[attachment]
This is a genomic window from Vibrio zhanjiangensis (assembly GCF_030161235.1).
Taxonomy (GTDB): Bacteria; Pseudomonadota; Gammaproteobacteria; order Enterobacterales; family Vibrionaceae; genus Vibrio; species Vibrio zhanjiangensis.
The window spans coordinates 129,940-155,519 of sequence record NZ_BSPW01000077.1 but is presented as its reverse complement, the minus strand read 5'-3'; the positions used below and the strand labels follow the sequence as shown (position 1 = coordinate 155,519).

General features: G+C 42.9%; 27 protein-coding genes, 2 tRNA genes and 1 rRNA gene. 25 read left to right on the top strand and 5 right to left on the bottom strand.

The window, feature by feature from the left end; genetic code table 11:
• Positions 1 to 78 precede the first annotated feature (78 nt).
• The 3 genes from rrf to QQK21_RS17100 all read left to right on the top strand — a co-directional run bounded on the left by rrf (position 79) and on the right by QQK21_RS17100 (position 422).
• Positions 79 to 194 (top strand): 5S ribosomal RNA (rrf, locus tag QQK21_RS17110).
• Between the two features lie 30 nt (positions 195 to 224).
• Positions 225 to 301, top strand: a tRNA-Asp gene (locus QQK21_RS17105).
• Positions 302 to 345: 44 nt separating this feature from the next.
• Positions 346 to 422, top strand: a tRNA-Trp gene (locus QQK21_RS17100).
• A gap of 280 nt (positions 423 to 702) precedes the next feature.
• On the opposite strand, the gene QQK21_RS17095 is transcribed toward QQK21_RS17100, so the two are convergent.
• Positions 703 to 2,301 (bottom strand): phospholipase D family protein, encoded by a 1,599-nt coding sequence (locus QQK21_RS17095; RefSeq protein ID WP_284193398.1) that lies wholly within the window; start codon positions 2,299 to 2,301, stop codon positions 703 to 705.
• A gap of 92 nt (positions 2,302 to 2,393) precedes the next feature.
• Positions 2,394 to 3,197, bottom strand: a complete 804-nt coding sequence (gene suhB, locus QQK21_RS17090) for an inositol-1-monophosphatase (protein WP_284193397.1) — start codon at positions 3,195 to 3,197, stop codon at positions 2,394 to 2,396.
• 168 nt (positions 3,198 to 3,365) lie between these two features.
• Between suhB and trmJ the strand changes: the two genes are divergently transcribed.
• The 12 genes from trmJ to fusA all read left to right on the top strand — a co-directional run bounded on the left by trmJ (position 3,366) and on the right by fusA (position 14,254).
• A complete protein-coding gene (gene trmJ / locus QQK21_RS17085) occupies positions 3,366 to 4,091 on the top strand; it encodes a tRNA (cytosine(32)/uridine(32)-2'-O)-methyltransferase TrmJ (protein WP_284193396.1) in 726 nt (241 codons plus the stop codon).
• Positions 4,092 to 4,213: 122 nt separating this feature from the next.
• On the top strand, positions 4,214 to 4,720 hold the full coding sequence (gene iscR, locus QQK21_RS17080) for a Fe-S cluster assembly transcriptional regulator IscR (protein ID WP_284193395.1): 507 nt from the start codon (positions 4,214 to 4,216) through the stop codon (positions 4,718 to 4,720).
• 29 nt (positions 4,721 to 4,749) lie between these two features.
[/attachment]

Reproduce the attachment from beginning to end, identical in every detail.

This is a genomic window from Vibrio zhanjiangensis (assembly GCF_030161235.1).
Taxonomy (GTDB): Bacteria; Pseudomonadota; Gammaproteobacteria; order Enterobacterales; family Vibrionaceae; genus Vibrio; species Vibrio zhanjiangensis.
The window spans coordinates 129,940-155,519 of sequence record NZ_BSPW01000077.1 but is presented as its reverse complement, the minus strand read 5'-3'; the positions used below and the strand labels follow the sequence as shown (position 1 = coordinate 155,519).

General features: G+C 42.9%; 27 protein-coding genes, 2 tRNA genes and 1 rRNA gene. 25 read left to right on the top strand and 5 right to left on the bottom strand.

The window, feature by feature from the left end; genetic code table 11:
• Positions 1 to 78 precede the first annotated feature (78 nt).
• The 3 genes from rrf to QQK21_RS17100 all read left to right on the top strand — a co-directional run bounded on the left by rrf (position 79) and on the right by QQK21_RS17100 (position 422).
• Positions 79 to 194 (top strand): 5S ribosomal RNA (rrf, locus tag QQK21_RS17110).
• Between the two features lie 30 nt (positions 195 to 224).
• Positions 225 to 301, top strand: a tRNA-Asp gene (locus QQK21_RS17105).
• Positions 302 to 345: 44 nt separating this feature from the next.
• Positions 346 to 422, top strand: a tRNA-Trp gene (locus QQK21_RS17100).
• A gap of 280 nt (positions 423 to 702) precedes the next feature.
• On the opposite strand, the gene QQK21_RS17095 is transcribed toward QQK21_RS17100, so the two are convergent.
• Positions 703 to 2,301 (bottom strand): phospholipase D family protein, encoded by a 1,599-nt coding sequence (locus QQK21_RS17095; RefSeq protein ID WP_284193398.1) that lies wholly within the window; start codon positions 2,299 to 2,301, stop codon positions 703 to 705.
• A gap of 92 nt (positions 2,302 to 2,393) precedes the next feature.
• Positions 2,394 to 3,197, bottom strand: a complete 804-nt coding sequence (gene suhB, locus QQK21_RS17090) for an inositol-1-monophosphatase (protein WP_284193397.1) — start codon at positions 3,195 to 3,197, stop codon at positions 2,394 to 2,396.
• 168 nt (positions 3,198 to 3,365) lie between these two features.
• Between suhB and trmJ the strand changes: the two genes are divergently transcribed.
• The 12 genes from trmJ to fusA all read left to right on the top strand — a co-directional run bounded on the left by trmJ (position 3,366) and on the right by fusA (position 14,254).
• A complete protein-coding gene (gene trmJ / locus QQK21_RS17085) occupies positions 3,366 to 4,091 on the top strand; it encodes a tRNA (cytosine(32)/uridine(32)-2'-O)-methyltransferase TrmJ (protein WP_284193396.1) in 726 nt (241 codons plus the stop codon).
• Positions 4,092 to 4,213: 122 nt separating this feature from the next.
• On the top strand, positions 4,214 to 4,720 hold the full coding sequence (gene iscR, locus QQK21_RS17080) for a Fe-S cluster assembly transcriptional regulator IscR (protein ID WP_284193395.1): 507 nt from the start codon (positions 4,214 to 4,216) through the stop codon (positions 4,718 to 4,720).
• 29 nt (positions 4,721 to 4,749) lie between these two features.